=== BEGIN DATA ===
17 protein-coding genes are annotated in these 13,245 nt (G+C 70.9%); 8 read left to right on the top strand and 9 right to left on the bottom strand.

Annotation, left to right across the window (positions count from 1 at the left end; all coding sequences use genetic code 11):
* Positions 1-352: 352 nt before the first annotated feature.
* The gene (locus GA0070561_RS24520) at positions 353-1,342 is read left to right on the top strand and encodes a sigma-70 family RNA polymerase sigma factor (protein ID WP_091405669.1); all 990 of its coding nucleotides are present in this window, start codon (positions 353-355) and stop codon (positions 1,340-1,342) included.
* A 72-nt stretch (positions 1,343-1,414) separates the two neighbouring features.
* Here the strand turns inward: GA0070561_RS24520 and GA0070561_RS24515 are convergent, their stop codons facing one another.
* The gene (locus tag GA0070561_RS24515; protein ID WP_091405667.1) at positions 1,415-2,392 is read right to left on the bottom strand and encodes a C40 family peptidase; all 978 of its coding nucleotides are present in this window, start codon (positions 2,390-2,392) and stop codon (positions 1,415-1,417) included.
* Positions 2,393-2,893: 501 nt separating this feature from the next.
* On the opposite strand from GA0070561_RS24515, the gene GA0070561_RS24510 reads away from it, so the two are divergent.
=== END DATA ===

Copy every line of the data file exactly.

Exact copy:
17 protein-coding genes are annotated in these 13,245 nt (G+C 70.9%); 8 read left to right on the top strand and 9 right to left on the bottom strand.

Annotation, left to right across the window (positions count from 1 at the left end; all coding sequences use genetic code 11):
* Positions 1-352: 352 nt before the first annotated feature.
* The gene (locus GA0070561_RS24520) at positions 353-1,342 is read left to right on the top strand and encodes a sigma-70 family RNA polymerase sigma factor (protein ID WP_091405669.1); all 990 of its coding nucleotides are present in this window, start codon (positions 353-355) and stop codon (positions 1,340-1,342) included.
* A 72-nt stretch (positions 1,343-1,414) separates the two neighbouring features.
* Here the strand turns inward: GA0070561_RS24520 and GA0070561_RS24515 are convergent, their stop codons facing one another.
* The gene (locus tag GA0070561_RS24515; protein ID WP_091405667.1) at positions 1,415-2,392 is read right to left on the bottom strand and encodes a C40 family peptidase; all 978 of its coding nucleotides are present in this window, start codon (positions 2,390-2,392) and stop codon (positions 1,415-1,417) included.
* Positions 2,393-2,893: 501 nt separating this feature from the next.
* On the opposite strand from GA0070561_RS24515, the gene GA0070561_RS24510 reads away from it, so the two are divergent.